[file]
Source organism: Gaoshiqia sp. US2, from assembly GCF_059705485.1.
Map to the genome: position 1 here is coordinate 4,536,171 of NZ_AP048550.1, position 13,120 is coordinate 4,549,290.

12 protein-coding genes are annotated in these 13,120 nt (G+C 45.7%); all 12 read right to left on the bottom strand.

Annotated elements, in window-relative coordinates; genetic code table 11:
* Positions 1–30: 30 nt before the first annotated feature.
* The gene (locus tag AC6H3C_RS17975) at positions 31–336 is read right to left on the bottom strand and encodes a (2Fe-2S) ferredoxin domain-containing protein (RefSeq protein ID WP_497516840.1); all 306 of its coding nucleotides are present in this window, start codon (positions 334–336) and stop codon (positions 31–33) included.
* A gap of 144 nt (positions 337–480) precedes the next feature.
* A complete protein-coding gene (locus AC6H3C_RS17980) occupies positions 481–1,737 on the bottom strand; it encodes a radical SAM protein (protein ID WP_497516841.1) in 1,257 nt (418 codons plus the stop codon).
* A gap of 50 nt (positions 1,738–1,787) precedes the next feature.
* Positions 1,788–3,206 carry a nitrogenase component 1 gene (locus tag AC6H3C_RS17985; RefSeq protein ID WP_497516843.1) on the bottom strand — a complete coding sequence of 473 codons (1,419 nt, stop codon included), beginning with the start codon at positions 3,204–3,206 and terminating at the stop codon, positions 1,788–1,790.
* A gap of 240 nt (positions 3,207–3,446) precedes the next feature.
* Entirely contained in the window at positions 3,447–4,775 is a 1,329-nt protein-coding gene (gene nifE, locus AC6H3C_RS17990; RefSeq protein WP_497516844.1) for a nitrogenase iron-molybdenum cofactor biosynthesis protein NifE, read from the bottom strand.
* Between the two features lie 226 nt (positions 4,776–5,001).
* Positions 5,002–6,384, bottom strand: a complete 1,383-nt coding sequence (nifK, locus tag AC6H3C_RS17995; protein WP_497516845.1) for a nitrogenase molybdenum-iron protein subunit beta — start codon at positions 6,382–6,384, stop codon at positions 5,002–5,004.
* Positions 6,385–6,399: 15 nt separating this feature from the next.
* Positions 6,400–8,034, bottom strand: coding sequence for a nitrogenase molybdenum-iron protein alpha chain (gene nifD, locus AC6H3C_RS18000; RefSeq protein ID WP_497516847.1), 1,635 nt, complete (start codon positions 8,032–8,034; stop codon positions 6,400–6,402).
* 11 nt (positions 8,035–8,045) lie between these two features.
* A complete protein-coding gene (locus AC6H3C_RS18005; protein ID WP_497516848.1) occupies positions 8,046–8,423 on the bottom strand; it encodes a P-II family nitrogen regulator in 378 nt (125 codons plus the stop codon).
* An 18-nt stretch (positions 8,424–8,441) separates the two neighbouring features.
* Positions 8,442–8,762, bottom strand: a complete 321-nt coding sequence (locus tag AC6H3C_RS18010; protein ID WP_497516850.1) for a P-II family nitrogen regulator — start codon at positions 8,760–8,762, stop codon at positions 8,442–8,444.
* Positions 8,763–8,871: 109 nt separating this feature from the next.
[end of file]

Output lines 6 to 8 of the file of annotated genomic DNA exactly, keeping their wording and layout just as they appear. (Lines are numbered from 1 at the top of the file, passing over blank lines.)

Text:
* The gene (locus tag AC6H3C_RS17975) at positions 31–336 is read right to left on the bottom strand and encodes a (2Fe-2S) ferredoxin domain-containing protein (RefSeq protein ID WP_497516840.1); all 306 of its coding nucleotides are present in this window, start codon (positions 334–336) and stop codon (positions 31–33) included.
* A gap of 144 nt (positions 337–480) precedes the next feature.
* A complete protein-coding gene (locus AC6H3C_RS17980) occupies positions 481–1,737 on the bottom strand; it encodes a radical SAM protein (protein ID WP_497516841.1) in 1,257 nt (418 codons plus the stop codon).